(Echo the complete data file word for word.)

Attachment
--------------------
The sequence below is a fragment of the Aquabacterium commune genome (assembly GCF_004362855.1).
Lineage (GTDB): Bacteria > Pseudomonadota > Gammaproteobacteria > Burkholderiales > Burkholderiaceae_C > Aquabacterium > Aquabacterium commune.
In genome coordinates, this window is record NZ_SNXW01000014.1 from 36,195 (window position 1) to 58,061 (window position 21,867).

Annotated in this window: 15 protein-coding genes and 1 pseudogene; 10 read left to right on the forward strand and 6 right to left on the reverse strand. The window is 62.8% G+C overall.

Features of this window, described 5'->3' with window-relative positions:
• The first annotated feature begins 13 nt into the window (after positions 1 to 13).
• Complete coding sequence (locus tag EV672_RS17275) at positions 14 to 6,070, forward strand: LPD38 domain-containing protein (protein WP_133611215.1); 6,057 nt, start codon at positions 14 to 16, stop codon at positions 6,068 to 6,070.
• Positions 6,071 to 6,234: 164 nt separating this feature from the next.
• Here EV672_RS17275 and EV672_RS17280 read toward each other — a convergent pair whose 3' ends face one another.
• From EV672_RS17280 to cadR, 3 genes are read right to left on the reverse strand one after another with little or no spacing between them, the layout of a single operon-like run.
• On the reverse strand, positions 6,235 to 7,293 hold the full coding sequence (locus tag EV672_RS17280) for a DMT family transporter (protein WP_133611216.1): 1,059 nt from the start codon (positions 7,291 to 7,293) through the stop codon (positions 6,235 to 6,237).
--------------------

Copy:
The sequence below is a fragment of the Aquabacterium commune genome (assembly GCF_004362855.1).
Lineage (GTDB): Bacteria > Pseudomonadota > Gammaproteobacteria > Burkholderiales > Burkholderiaceae_C > Aquabacterium > Aquabacterium commune.
In genome coordinates, this window is record NZ_SNXW01000014.1 from 36,195 (window position 1) to 58,061 (window position 21,867).

Annotated in this window: 15 protein-coding genes and 1 pseudogene; 10 read left to right on the forward strand and 6 right to left on the reverse strand. The window is 62.8% G+C overall.

Features of this window, described 5'->3' with window-relative positions:
• The first annotated feature begins 13 nt into the window (after positions 1 to 13).
• Complete coding sequence (locus tag EV672_RS17275) at positions 14 to 6,070, forward strand: LPD38 domain-containing protein (protein WP_133611215.1); 6,057 nt, start codon at positions 14 to 16, stop codon at positions 6,068 to 6,070.
• Positions 6,071 to 6,234: 164 nt separating this feature from the next.
• Here EV672_RS17275 and EV672_RS17280 read toward each other — a convergent pair whose 3' ends face one another.
• From EV672_RS17280 to cadR, 3 genes are read right to left on the reverse strand one after another with little or no spacing between them, the layout of a single operon-like run.
• On the reverse strand, positions 6,235 to 7,293 hold the full coding sequence (locus tag EV672_RS17280) for a DMT family transporter (protein WP_133611216.1): 1,059 nt from the start codon (positions 7,291 to 7,293) through the stop codon (positions 6,235 to 6,237).